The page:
11!+1 = 39916801 is a certified prime;
37!+1 = 13763753091226345046315979581580902400000001 is a probable prime.
DrJones
Posted: Sat Jan 14, 2006 1:24 pm    Post subject: -5

Thank you!

I thought I could use Bezout's Identity to start finding big primes soon. It seems that it won't work.

extro...* wrote:

"Anyway, I think a better (but equivalent) definition, at least for basing a naive prime testing or generation algorithm on, would be:

Being N>1 an integer, N is said to be prime iff it is not divisible by any prime (equivalently integer) A <= sqrt(N)"

I already know that, I just thought it would be more difficult to explain myself that way.

Take a look at my algorithm:

-------------------------------------------------
1. It has a read pointer to the beginning of a list of prime numbers.
2. It has a write pointer to the end of a list of prime numbers.
3. It has a variable X with the current candidate for primality testing.
4. It has a variable Y which starts at 1, which stores the multiplication of all primes up to sqrt(X), at least.
5. It has a "cyclic" array that keeps the next value that will be added to the current candidate to get the next candidate (this is made so it only tests numbers ending in 1, 3, 7 or 9 that aren't multiple of 3).

The algorithm moves the read pointer and reads the next prime A on the list, it multiplies Y for A, and stores the value A^2 in a variable Z.

Function Write_Prime(X)
It writes the number X at the end of the prime list.

Function coprime(X,Y)
It applies the Euclidean or the Binary GCD algorithms (Y being the larger number), and returns TRUE if the greatest common divisor of X and Y is 1.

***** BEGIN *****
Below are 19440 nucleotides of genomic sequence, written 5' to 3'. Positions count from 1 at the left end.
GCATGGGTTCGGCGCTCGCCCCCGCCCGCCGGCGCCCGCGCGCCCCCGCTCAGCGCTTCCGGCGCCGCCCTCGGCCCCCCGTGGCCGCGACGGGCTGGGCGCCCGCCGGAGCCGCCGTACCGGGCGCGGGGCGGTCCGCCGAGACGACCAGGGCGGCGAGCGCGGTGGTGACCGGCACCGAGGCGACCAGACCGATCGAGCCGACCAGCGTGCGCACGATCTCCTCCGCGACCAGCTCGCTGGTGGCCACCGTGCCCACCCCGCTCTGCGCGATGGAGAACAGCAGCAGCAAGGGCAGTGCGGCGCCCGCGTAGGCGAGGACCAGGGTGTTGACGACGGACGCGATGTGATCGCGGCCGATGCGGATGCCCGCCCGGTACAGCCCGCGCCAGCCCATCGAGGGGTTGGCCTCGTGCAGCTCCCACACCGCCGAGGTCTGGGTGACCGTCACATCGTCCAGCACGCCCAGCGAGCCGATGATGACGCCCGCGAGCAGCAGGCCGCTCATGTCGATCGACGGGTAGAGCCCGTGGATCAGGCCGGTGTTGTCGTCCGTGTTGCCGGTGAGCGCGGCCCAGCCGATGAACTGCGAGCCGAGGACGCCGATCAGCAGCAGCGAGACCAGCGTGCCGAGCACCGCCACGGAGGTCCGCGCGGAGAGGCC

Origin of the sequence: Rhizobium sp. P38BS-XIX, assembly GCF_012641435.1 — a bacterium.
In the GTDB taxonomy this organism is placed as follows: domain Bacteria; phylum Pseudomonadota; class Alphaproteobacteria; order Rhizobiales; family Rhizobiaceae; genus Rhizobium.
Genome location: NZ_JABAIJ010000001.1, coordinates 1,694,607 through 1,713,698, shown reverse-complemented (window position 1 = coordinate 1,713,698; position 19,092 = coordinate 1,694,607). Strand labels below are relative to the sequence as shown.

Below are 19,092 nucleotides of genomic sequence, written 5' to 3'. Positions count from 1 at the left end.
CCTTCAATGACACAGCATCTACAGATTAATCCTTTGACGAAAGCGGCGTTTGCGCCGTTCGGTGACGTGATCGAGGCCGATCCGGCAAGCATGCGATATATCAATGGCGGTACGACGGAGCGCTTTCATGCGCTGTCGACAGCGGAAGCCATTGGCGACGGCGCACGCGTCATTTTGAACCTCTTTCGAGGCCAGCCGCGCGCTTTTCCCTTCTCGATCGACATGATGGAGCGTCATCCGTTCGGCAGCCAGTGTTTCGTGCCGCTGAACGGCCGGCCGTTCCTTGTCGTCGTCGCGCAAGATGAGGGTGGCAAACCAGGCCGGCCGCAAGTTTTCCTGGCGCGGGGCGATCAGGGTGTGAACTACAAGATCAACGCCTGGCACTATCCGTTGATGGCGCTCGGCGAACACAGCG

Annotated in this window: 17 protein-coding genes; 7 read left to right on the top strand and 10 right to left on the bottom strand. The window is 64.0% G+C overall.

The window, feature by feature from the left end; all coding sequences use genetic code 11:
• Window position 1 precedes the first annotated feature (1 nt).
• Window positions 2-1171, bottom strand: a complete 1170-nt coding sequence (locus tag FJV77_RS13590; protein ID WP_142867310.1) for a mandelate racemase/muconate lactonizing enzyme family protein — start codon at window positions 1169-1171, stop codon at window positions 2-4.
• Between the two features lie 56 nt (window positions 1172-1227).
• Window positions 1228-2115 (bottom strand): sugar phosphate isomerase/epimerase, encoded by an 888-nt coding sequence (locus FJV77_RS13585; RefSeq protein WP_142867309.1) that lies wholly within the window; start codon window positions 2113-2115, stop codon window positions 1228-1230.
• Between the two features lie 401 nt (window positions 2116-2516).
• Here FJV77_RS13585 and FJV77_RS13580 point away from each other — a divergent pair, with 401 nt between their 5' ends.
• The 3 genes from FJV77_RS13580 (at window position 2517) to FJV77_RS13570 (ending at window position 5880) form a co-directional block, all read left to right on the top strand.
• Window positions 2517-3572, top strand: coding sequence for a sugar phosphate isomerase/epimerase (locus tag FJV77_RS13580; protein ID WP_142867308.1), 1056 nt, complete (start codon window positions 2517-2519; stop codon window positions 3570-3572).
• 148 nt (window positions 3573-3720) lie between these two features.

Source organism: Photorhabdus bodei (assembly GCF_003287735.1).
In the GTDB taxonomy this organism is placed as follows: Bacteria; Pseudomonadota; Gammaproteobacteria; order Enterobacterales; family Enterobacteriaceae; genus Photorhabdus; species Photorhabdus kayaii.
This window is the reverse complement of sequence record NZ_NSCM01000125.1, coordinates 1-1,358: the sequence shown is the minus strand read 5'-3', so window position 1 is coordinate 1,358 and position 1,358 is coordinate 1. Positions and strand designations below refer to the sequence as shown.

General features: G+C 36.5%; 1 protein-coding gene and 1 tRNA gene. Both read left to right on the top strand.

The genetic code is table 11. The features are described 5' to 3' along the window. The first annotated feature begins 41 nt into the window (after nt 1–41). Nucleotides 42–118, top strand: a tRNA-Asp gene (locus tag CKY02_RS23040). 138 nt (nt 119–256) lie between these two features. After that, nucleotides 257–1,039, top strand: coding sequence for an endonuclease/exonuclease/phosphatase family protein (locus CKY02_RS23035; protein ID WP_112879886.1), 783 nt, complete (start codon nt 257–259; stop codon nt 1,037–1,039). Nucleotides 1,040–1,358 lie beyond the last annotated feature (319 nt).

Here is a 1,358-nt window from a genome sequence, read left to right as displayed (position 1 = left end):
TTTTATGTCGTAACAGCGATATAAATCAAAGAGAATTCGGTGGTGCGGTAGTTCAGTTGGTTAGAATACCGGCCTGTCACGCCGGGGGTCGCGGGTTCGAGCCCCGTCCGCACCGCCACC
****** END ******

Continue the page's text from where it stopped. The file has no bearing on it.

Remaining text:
Function Next_candidate
It adds to X the next value on the array, to get the next candidate for primality testing.

Main Function

1. Read_Next (to get the first prime in the list, the list can't start empty)
2. loop
2.1. while (X > Z) Read_Next
2.2. if coprime(X,Y) Write_Prime(X)
2.3. Next_candidate

-------------------------------------------------

I don't know if it will be more (or less) efficient than the classic naive method, though.
old grey mare*
Posted: Sat Jan 14, 2006 3:18 am    Post subject: -6

Yes. Bezout's Identity says that for A, B coprime there exists u,v such that uA+vB=1. It does NOT say that for all u there exists a v such that uA+vB=1. Maybe that is your confusion.
extro...*
Posted: Sat Jan 14, 2006 12:47 am    Post subject: -7

Quote:
I was resolved in getting something from that equation, though, so I started assigning values to the variables:

For u=0 ...

I'm missing the part where you can just assign a value to the variables. We know that for N a prime, there exist x,y,u and v such that uy + Nu - N^2ux + Nv - N^2xv = y.

How do you get that u can be 0?

Anyway, I think a better (but equivalent) definition, at least for basing a naive prime testing or generation algorithm on, would be:

Being N>1 an integer, N is said to be prime iff it is not divisible by any prime (equivalently integer) A <= sqrt(N)
DrJones
Posted: Fri Jan 13, 2006 7:36 pm    Post subject: -8

I was designing a naïve iterative algorithm for finding primes, based on the following idea:

Being N>1 an integer, N is said to be prime iff it is coprime with every integer A <= sqrt(N)", that implies that N is prime iff it is coprime with the number M resulting of multiplying every number from 1 to the first number greater than sqrt(N) (However, I will use (N-1)! instead of mul(sqrt(N)), as it looks easier to explain).

By Bézout's identity, we have that there exist integers X and Y such that xN + y(N-1)! = 1.
This implies that (N-1)! = (1-Nx)/y (for y!=0).

Now, I was interested in knowing which values of N satisfy that, for N prime, (1 + N!) is prime.

Using Bézout's identity again, I get u(1+N!) + v(N!) = 1.
Replacing (N-1)!... u(1+N(1-Nx)/y) + v(N(1-Nx)/y) = 1.
Cleanup step... u + (Nu - N^2ux)/y + Nv/y - N^2xv/y = 1.
After multiplying by y... uy + Nu - N^2ux + Nv - N^2xv = y.

Which is a mess. I was resolved in getting something from that equation, though, so I started assigning values to the variables:

For u=0 --> Nv - N^2xv = y (y != 0)
For x=1 --> Nv - N^2v = y (y != 0)

However, the last equation always work for any N distinct of 0 or 1, which has to be wrong because (1 + 5!) = 121 = 11^2, and therefore it's not prime.

I must have made a mistake somewhere.